Sunday, March 17, 2013


Something you might actually come into on your own without any guidance... well, it's not exactly something I can give you... is VOICE. Hmm. weird. don't you think? Voice is everything to a story. It keeps your reader hooked and it helps them settle into the story. Voice makes the reader feel as if what they are reading is actually happening. It sounds natural, as if someone in their heard were talking. It's smooth and not awkward or dull. It sounds human.

When I critique stories, one of the first things I notice, is their voice. You really can tell a lot about an author through their voice. Some have an incredible sense of humor and will describe things in a very ironic way. Kristien Heitzmann's Diamond of the Rockies series is this way. So is Jane Austen's books. Both authors have a very sarcastic voice when they choose. It makes the reader laugh. Others are much more serious and will get very in touch with the character's emotional state. Judith Pella's voice can be like this.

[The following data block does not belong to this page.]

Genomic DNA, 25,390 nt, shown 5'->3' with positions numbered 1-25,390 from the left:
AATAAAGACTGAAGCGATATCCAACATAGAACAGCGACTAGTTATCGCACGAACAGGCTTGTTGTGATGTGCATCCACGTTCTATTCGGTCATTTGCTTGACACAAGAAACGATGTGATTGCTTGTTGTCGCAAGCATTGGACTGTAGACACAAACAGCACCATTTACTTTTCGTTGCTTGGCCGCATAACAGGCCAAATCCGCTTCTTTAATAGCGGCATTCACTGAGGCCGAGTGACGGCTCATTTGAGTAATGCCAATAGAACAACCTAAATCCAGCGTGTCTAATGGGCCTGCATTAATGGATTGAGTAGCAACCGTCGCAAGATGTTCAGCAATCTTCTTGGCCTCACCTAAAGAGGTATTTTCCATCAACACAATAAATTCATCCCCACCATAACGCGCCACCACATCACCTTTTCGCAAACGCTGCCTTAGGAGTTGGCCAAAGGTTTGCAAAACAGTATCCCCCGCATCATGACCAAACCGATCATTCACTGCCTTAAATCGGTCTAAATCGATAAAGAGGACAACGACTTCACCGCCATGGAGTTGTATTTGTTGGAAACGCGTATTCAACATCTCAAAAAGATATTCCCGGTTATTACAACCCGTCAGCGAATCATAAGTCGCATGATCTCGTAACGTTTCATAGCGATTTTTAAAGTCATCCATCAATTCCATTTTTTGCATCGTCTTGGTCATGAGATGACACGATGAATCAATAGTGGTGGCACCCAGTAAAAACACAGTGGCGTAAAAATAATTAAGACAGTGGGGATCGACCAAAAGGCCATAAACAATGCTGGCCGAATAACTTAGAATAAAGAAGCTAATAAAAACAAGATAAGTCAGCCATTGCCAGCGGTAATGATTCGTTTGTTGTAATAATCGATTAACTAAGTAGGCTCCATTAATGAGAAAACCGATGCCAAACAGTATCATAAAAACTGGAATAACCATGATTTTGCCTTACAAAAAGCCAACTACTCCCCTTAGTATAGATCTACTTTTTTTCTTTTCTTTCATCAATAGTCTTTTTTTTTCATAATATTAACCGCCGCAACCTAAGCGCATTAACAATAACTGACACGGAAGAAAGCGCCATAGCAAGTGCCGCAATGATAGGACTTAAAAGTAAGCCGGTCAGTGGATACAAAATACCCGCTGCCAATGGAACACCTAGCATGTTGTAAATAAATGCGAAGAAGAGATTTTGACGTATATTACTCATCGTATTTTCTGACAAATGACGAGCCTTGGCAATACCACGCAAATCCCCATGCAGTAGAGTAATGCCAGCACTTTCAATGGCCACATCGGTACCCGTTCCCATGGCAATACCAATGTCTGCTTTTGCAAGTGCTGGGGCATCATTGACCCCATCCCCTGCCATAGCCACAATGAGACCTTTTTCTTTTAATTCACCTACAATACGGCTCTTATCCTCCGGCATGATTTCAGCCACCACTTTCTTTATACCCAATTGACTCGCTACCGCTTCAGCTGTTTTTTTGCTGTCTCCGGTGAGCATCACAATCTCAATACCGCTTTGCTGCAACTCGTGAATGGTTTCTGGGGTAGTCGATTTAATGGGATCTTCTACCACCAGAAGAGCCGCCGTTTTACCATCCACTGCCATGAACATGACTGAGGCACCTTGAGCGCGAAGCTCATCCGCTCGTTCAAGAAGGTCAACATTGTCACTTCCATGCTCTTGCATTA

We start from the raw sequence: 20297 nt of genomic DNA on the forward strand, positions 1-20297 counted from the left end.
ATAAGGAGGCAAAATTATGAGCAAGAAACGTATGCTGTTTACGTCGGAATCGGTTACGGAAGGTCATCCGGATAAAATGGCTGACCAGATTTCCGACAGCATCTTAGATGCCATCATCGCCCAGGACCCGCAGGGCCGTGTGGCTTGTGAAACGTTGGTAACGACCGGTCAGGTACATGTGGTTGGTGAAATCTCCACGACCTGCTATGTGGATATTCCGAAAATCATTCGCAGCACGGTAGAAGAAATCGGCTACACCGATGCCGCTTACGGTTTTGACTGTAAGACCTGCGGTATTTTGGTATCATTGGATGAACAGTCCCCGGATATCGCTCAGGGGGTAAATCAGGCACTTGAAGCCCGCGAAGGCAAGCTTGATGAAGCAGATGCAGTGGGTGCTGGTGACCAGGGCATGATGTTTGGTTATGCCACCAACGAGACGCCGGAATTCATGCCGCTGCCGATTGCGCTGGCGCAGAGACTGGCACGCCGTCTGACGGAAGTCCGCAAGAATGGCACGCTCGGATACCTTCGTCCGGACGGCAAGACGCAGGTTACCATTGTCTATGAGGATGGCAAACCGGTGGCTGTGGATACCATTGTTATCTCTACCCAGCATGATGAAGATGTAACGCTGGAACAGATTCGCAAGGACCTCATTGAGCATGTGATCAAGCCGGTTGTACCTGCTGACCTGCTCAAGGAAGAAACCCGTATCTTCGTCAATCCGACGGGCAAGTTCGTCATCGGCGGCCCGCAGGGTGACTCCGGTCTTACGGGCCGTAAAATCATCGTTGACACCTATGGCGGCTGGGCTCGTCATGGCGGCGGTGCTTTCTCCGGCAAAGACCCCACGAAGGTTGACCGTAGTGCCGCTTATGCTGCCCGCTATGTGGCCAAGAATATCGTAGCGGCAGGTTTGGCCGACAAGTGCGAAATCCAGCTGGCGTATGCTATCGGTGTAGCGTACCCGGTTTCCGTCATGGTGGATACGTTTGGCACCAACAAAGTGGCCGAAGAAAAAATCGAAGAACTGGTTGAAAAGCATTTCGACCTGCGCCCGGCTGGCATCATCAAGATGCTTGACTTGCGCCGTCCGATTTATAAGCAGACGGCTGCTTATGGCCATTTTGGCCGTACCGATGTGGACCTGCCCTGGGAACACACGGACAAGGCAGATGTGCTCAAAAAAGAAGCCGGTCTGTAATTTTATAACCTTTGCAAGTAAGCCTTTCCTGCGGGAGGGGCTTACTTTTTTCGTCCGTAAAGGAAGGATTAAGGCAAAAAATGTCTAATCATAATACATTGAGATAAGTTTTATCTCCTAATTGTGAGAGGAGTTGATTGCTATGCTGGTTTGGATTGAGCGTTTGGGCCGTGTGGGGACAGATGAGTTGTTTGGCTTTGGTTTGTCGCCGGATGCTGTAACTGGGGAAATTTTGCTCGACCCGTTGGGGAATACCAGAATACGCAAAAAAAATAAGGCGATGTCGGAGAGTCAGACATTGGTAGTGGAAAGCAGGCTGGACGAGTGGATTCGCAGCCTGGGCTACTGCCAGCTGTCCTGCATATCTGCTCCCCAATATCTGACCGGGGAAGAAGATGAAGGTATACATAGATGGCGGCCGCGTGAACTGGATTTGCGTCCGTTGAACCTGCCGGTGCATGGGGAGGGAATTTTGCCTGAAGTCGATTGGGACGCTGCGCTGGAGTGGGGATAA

But, while some authors have an incredible voice, others however, have no voice, or a very dull one. Dull voices lack everything afore mentioned and seem to only give facts and details. Certainly the reader has a sense of what is going on in a scene, but for some reason, they fail to even scratch the surface of what is REALLY happening and their stories feel dead.

It can feel rather silly or cliche to say, but part of an author's voice does indeed come from emotion. If they are truly emotionally involved in their character's predicament, their voice absolutely sings and they will break through the glass many author's simply look through and become involved in the scene.

So, if you are a new writer, I promise you that your voice is only beginning to develop. The more you write, the clearer your voice becomes. It's like a muscle though. You have to exercise it for it to become stronger. When your voice becomes strong, there is nothing that can stop you.

And all you first person writers - this still applies to you. Your voice will change depending on which point of view you write from, but still, that character must have a distinct voice that sets them apart and breaks into the scene and makes it real.

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